The Ethereum network is scheduled to undergo an upgrade at block number 7,280,000 on Thursday, February 28, 2019. However, the exact date may change and could be activated 1-2 days before or after depending on block times. You can see a countdown timer at https://amberdata.io/blocks/7280000. To monitor the network upgrade in real time, you can visit http://forkmon.ethdevops.io/.
The network upgrade is called Constantinople and St. Petersburg. Previous upgrades had different names like Spurious Dragon and Byzantium. The reason for two names is because the original Constantinople upgrade was postponed, and two protocol upgrades are needed at the same block number to fix issues on Ethereum test networks like Ropsten.
If you are an Ethereum user or ether holder using exchanges (e.g. Coinbase, Kraken, or Binance), web wallet services (e.g. Metamask, MyCrypto, or MyEtherWallet), mobile wallet services (e.g. Coinbase Wallet, Status.im, or Trust Wallet), or hardware wallets (e.g. Ledger, Trezor, or KeepKey), you do not need to take any action unless instructed by your exchange or wallet service.
For node operators or miners, you need to download the latest version of your Ethereum client. Failure to participate in the upgrade will result in your client syncing to the pre-upgrade blockchain, leaving you on an incompatible chain with the old rules. This means you will be unable to send ether or operate on the post-upgrade Ethereum network.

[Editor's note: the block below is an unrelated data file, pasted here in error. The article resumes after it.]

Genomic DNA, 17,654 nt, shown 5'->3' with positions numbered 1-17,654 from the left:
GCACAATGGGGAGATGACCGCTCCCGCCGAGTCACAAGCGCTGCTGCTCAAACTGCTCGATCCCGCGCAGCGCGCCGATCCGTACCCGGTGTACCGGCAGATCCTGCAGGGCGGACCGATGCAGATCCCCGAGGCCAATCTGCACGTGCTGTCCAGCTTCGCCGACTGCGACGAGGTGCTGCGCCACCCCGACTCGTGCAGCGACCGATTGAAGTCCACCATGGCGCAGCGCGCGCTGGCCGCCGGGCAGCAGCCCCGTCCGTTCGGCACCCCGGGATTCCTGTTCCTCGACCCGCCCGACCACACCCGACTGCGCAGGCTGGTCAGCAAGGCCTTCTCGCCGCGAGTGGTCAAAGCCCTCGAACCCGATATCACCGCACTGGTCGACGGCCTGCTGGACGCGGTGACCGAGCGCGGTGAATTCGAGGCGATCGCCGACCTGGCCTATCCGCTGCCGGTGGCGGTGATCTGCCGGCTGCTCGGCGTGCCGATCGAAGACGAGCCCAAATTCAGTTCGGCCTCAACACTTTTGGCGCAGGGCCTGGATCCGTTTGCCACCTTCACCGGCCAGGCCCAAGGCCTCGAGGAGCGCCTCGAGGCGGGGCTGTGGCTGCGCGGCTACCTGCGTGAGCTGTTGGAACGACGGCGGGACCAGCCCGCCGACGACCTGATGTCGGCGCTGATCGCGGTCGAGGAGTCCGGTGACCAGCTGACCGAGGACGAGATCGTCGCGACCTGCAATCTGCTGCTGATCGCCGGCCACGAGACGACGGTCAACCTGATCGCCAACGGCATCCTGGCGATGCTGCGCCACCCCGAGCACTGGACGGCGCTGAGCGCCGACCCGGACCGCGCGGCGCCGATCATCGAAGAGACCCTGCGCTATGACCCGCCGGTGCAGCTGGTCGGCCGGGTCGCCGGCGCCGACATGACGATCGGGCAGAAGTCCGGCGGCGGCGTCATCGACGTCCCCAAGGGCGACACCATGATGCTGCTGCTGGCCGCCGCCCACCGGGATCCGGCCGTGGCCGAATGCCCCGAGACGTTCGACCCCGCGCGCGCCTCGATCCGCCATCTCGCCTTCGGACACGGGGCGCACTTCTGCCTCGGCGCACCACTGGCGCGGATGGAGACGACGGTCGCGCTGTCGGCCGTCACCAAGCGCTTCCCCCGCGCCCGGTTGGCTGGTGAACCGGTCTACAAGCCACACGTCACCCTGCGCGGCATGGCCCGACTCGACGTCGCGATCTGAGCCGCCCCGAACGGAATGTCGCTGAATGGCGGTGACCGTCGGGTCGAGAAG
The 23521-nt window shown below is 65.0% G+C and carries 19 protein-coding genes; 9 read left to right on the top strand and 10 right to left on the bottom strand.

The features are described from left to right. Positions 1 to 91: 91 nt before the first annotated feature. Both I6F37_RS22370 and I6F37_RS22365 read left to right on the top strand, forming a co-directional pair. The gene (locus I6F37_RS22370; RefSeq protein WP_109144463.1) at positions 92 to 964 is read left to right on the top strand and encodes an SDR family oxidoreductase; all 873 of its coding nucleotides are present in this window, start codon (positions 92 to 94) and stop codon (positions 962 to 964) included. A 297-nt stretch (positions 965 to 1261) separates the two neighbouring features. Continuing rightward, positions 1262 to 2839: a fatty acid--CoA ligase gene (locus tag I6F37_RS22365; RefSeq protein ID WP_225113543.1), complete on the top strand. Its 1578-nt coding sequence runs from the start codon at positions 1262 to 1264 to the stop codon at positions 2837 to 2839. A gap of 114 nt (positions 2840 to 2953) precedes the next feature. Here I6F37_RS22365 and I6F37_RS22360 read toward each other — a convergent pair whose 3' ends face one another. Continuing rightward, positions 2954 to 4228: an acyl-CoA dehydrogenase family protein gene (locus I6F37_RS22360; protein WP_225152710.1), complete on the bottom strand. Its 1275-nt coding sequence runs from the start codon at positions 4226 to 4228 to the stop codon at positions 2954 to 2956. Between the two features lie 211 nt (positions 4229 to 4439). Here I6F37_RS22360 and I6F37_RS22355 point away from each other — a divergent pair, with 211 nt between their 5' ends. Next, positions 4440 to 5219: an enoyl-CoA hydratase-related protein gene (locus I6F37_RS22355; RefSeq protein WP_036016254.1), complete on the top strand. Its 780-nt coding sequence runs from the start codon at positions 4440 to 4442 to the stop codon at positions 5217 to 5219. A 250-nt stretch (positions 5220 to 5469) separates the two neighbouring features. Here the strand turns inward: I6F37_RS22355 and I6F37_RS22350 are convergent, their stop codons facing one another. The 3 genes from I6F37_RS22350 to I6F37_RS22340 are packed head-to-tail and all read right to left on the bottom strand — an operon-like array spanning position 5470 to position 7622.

A network upgrade in Ethereum means a change to the underlying protocol to improve the system. Upgrading a blockchain network requires cooperation and communication with the community and developers of various Ethereum clients to ensure a smooth transition.
During a network upgrade, changes agreed upon by the community are implemented into Ethereum clients like geth, Parity, and Harmony. These changes are activated at a specific block number. Nodes not upgraded to the new ruleset are left on the old chain with the previous rules.
The Constantinople upgrade includes several changes defined by Ethereum Improvement Proposals (EIPs), such as EIP 145 for bitwise shifting instructions, EIP 1014 for skinny CREATE2 opcode, EIP 1052 for EXTCODEHASH opcode, and EIP 1234 for Constantinople Difficulty Bomb Delay and Block Reward Adjustment.
St. Petersburg is the second network upgrade that reverses the original Constantinople changes, and it occurs on the same block number. One EIP, EIP 1283 for net gas metering for SSTORE without dirty maps, was removed from test networks using the St. Petersburg upgrade.
We would like to express our gratitude to the Ethereum community, developers, Reddit user cartercarlson, and the MyCrypto team for their input and contributions. Please note that this space is highly technical and the implementation of recommendations carries risks, including unexpected bugs. By implementing these recommendations, you assume the risks and the post does not create any warranties regarding the Ethereum network or clients mentioned.